Material: fiber, colored lightingDimensions: D x W x H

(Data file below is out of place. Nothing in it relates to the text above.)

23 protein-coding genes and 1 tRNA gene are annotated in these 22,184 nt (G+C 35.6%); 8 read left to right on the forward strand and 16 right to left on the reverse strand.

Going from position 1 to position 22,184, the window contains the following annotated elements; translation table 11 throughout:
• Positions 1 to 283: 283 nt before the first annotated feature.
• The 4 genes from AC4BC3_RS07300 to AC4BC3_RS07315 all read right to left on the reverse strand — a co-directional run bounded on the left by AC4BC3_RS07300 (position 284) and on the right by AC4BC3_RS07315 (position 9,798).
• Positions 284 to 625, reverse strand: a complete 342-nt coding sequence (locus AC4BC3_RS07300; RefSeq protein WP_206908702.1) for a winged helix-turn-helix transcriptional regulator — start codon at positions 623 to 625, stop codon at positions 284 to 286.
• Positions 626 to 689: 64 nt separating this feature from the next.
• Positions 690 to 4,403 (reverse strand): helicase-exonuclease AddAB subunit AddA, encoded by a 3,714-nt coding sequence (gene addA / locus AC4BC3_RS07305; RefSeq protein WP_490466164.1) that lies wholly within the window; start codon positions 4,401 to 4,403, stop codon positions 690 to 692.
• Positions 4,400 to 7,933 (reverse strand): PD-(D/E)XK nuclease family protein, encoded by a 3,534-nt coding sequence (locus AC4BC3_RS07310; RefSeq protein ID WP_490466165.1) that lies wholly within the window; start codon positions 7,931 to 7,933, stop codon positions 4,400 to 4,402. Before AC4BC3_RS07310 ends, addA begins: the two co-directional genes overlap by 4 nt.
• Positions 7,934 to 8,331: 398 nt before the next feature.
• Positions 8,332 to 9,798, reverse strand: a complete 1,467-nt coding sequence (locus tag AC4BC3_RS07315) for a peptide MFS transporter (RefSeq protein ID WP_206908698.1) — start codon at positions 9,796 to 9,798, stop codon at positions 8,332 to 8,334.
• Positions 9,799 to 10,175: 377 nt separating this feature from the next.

Janet Echelman's Earthtime sculpture series heightens our awareness of our interconnectedness with one another and our physical planet. Earthtime 1.26 Jeddah is installed on the new Art Promenade along the Jeddah waterfront Corniche through April 2022 and is part of a new ambitious creative project by the cultural producer and art collector Swizz Beatz. The sculpture serves as a symbol of interconnectedness, composed of countless intertwined fibers. Each time a single knot moves in the wind, the location of every other knot in the sculpture`s surface is changed in an ever unfolding dance of human-made creation with the forces of nature beyond our control. To create the sculptural form, Echelman works with teams both inside and outside her studio. These include architects, designers, and model-makers in the studio, as well as an external team of aeronautical and structural engineers, computer scientists, lighting designers, landscape architects, and a fabrication team. Inside Echelman`s studio, the physical form of Earthtime 1.26 Jeddah was digitally modeled with inspiration from a scientific data set describing a single geological occurrence -- an earthquake and tsunami in Chile in 2010 -- which caused ripple effects around the globe and even sped up the earth's daily rotation. The number in the title refers to a measurement of time, as the earth`s day was shortened by 1.26 microseconds. Sculpture fabrication begins with braiding custom engineered fibers which are fifteen times stronger than steel by weight. These custom-colored twines are knotted both by loom and by hand, and every rope is spliced using centuries-old craft techniques. Connecting the past with the present, the artwork takes ancient methods to a new urban scale. Courtesy of Studio Echelman.